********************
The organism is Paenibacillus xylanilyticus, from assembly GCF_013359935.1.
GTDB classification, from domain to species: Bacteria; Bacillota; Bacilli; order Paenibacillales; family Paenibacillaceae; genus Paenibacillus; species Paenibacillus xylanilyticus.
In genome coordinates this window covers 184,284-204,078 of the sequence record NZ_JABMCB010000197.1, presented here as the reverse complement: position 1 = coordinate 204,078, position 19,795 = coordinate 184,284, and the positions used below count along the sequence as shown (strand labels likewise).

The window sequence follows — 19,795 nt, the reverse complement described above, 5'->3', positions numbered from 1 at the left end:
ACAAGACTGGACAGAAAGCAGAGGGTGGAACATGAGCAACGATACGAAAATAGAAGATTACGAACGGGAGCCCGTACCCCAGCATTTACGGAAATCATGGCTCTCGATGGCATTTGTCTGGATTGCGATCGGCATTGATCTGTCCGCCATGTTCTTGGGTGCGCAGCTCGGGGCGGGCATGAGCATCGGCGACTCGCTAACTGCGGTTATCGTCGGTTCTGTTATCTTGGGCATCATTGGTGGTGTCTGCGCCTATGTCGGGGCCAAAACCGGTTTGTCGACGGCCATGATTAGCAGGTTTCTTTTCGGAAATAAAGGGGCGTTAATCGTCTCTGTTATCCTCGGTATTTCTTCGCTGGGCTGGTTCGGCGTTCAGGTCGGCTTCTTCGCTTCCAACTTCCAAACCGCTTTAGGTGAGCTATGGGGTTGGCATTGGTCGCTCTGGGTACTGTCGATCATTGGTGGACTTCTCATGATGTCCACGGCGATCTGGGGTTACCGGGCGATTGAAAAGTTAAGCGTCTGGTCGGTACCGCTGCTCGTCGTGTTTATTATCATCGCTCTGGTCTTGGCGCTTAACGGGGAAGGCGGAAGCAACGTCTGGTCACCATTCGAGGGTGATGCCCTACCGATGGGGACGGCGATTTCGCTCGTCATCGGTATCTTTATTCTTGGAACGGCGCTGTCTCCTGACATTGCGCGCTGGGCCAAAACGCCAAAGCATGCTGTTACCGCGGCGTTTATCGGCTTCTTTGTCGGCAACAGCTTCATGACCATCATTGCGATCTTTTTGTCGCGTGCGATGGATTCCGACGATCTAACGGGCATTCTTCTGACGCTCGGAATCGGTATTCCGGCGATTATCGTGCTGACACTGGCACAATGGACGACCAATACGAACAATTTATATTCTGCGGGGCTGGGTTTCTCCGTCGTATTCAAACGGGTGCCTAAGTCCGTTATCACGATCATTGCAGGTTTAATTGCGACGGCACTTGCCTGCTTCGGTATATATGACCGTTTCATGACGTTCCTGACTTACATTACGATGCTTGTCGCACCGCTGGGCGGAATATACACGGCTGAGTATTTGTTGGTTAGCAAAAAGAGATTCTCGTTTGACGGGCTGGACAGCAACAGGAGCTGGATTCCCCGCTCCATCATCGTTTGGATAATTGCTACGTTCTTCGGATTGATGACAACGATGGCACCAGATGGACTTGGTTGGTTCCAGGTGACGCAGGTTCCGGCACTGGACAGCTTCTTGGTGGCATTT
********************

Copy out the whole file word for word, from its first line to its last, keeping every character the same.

The organism is Paenibacillus xylanilyticus, from assembly GCF_013359935.1.
GTDB classification, from domain to species: Bacteria; Bacillota; Bacilli; order Paenibacillales; family Paenibacillaceae; genus Paenibacillus; species Paenibacillus xylanilyticus.
In genome coordinates this window covers 184,284-204,078 of the sequence record NZ_JABMCB010000197.1, presented here as the reverse complement: position 1 = coordinate 204,078, position 19,795 = coordinate 184,284, and the positions used below count along the sequence as shown (strand labels likewise).

The window sequence follows — 19,795 nt, the reverse complement described above, 5'->3', positions numbered from 1 at the left end:
ACAAGACTGGACAGAAAGCAGAGGGTGGAACATGAGCAACGATACGAAAATAGAAGATTACGAACGGGAGCCCGTACCCCAGCATTTACGGAAATCATGGCTCTCGATGGCATTTGTCTGGATTGCGATCGGCATTGATCTGTCCGCCATGTTCTTGGGTGCGCAGCTCGGGGCGGGCATGAGCATCGGCGACTCGCTAACTGCGGTTATCGTCGGTTCTGTTATCTTGGGCATCATTGGTGGTGTCTGCGCCTATGTCGGGGCCAAAACCGGTTTGTCGACGGCCATGATTAGCAGGTTTCTTTTCGGAAATAAAGGGGCGTTAATCGTCTCTGTTATCCTCGGTATTTCTTCGCTGGGCTGGTTCGGCGTTCAGGTCGGCTTCTTCGCTTCCAACTTCCAAACCGCTTTAGGTGAGCTATGGGGTTGGCATTGGTCGCTCTGGGTACTGTCGATCATTGGTGGACTTCTCATGATGTCCACGGCGATCTGGGGTTACCGGGCGATTGAAAAGTTAAGCGTCTGGTCGGTACCGCTGCTCGTCGTGTTTATTATCATCGCTCTGGTCTTGGCGCTTAACGGGGAAGGCGGAAGCAACGTCTGGTCACCATTCGAGGGTGATGCCCTACCGATGGGGACGGCGATTTCGCTCGTCATCGGTATCTTTATTCTTGGAACGGCGCTGTCTCCTGACATTGCGCGCTGGGCCAAAACGCCAAAGCATGCTGTTACCGCGGCGTTTATCGGCTTCTTTGTCGGCAACAGCTTCATGACCATCATTGCGATCTTTTTGTCGCGTGCGATGGATTCCGACGATCTAACGGGCATTCTTCTGACGCTCGGAATCGGTATTCCGGCGATTATCGTGCTGACACTGGCACAATGGACGACCAATACGAACAATTTATATTCTGCGGGGCTGGGTTTCTCCGTCGTATTCAAACGGGTGCCTAAGTCCGTTATCACGATCATTGCAGGTTTAATTGCGACGGCACTTGCCTGCTTCGGTATATATGACCGTTTCATGACGTTCCTGACTTACATTACGATGCTTGTCGCACCGCTGGGCGGAATATACACGGCTGAGTATTTGTTGGTTAGCAAAAAGAGATTCTCGTTTGACGGGCTGGACAGCAACAGGAGCTGGATTCCCCGCTCCATCATCGTTTGGATAATTGCTACGTTCTTCGGATTGATGACAACGATGGCACCAGATGGACTTGGTTGGTTCCAGGTGACGCAGGTTCCGGCACTGGACAGCTTCTTGGTGGCATTT